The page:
Walking cadence (steps/min) and intensity in 41 to 60-year-old adults: the CADENCE-adults study

Catrine Tudor-Locke, Scott W. Ducharme, Elroy J. Aguiar, John M. Schuna, Tiago V. Barreira, Christopher C. Moore, Colleen J. Chase, Zachary R. Gould, Marcos A. Amalbert-Birriel, Jose Mora-Gonzalez, Stuart R. Chipkin, John Staudenmayer

Research output: Contribution to journalArticlepeer-review

48 Scopus citations


Background: In younger adults (i.e., those < 40 years of age) a walking cadence of 100 steps/min is a consistently supported threshold indicative of absolutely-defined moderate intensity ambulation (i.e., ≥ 3 metabolic equivalents; METs). Less is known about the cadence-intensity relationship in adults of middle-age. Purpose: To establish heuristic (i.e., evidence-based, practical, rounded) cadence thresholds for absolutely-defined moderate (3 METs) and vigorous (6 METs) intensity in adults 41 to 60 years of age. Methods: In this cross-sectional study, 80 healthy adults of middle-age (10 men and 10 women representing each 5-year age-group between 41 to 60 years; body mass index = 26.0 ± 4.0 kg/m2) walked on a treadmill for 5-min bouts beginning at 0.5 mph and increasing in 0.5 mph increments. Performance termination criteria included: 1) transitioning to running, 2) reaching 75% of age-predicted maximum heart rate, or 3) reporting a Borg rating of perceived exertion > 13. Cadence was directly observed (i.e., hand tallied). Intensity (i.e., oxygen uptake [VO2] mL/kg/min) was assessed with an indirect calorimeter and converted to METs (1 MET = 3.5 mL/kg/min). A combination of segmented regression and Receiver Operating Characteristic (ROC) modeling approaches was used to identify optimal cadence thresholds. Final heuristic thresholds were determined based on an evaluation of classification accuracy (sensitivity, specificity, positive and negative predictive value, overall accuracy). Results: The regression model identified 101.7 (95% Predictive Interval [PI]: 54.9–110.6) and 132.1 (95% PI: 122.0–142.2) steps/min as optimal cadence thresholds for 3 METs and 6 METs, respectively. Corresponding values based on ROC models were 98.5 (95% Confidence Intervals [CI]: 97.1–104.9) and 117.3 (95% CI: 113.1–126.1) steps/min. Considering both modeling approaches, the selected heuristic thresholds for moderate and vigorous intensity were 100 and 130 steps/min, respectively. Conclusions: Consistent with our previous report in 21 to 40-year-old adults, cadence thresholds of 100 and 130 steps/min emerged as heuristic values associated with 3 and 6 METs, respectively, in 41 to 60-year-old adults. These values were selected based on their utility for public health messaging and on the trade-offs in classification accuracy parameters from both statistical methods. Findings will need to be confirmed in older adults and in free-living settings.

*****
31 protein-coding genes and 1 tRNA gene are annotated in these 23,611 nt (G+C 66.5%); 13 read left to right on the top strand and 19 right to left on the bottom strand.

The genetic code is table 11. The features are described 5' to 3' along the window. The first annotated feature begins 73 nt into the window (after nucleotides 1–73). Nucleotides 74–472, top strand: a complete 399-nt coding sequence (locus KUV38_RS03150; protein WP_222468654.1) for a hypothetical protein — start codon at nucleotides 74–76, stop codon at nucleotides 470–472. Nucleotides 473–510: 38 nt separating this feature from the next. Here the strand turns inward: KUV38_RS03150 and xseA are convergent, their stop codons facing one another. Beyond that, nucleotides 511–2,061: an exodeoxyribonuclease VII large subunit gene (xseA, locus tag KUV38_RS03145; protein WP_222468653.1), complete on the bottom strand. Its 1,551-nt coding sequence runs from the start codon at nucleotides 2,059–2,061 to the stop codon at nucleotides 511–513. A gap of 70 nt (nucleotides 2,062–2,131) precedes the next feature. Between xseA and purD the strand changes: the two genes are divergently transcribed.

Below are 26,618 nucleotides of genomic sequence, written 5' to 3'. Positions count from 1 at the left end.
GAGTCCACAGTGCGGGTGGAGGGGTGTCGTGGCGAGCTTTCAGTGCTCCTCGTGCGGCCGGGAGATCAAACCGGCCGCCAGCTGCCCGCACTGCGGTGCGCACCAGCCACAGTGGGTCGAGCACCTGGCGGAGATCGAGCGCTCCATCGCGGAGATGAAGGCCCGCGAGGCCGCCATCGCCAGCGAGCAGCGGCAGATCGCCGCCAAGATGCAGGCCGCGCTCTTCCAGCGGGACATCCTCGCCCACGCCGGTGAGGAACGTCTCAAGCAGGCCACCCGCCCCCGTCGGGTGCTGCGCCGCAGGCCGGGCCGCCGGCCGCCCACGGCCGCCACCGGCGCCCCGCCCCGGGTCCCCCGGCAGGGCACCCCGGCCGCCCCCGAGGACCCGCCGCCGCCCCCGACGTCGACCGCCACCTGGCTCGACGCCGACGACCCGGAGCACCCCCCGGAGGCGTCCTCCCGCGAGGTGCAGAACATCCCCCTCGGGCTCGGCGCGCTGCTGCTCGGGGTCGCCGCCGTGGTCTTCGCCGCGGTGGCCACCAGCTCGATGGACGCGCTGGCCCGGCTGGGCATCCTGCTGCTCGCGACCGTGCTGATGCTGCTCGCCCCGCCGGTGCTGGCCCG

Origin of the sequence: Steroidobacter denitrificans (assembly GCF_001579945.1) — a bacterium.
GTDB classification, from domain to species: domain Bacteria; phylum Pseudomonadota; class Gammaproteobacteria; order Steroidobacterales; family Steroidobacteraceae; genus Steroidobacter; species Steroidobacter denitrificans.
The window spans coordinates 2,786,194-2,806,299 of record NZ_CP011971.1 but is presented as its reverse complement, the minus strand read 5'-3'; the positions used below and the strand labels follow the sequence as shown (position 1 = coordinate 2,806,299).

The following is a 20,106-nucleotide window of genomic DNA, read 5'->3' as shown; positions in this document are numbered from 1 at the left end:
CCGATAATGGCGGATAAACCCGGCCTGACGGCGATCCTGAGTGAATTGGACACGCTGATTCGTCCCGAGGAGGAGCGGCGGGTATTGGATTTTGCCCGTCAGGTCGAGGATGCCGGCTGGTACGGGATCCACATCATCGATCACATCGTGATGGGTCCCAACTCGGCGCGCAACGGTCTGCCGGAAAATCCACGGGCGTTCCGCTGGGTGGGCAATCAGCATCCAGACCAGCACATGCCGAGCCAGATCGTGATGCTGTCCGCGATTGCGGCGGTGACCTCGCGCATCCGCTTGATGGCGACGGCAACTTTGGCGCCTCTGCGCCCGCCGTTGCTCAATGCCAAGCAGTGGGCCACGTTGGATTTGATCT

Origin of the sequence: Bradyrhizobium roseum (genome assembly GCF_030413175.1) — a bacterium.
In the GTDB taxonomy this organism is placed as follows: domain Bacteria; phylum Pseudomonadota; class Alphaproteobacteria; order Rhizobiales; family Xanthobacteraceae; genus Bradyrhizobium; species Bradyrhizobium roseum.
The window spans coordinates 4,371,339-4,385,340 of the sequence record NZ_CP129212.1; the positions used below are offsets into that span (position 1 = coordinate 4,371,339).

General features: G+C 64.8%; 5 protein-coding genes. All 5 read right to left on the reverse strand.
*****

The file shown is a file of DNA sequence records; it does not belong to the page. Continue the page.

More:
Original languageEnglish (US)
Article number137
JournalInternational Journal of Behavioral Nutrition and Physical Activity
Issue number1
StatePublished - Dec 2020


  • Accelerometer
  • Exercise
  • Pedometer
  • Physical activity

ASJC Scopus subject areas

  • Medicine (miscellaneous)
  • Physical Therapy, Sports Therapy and Rehabilitation
  • Nutrition and Dietetics


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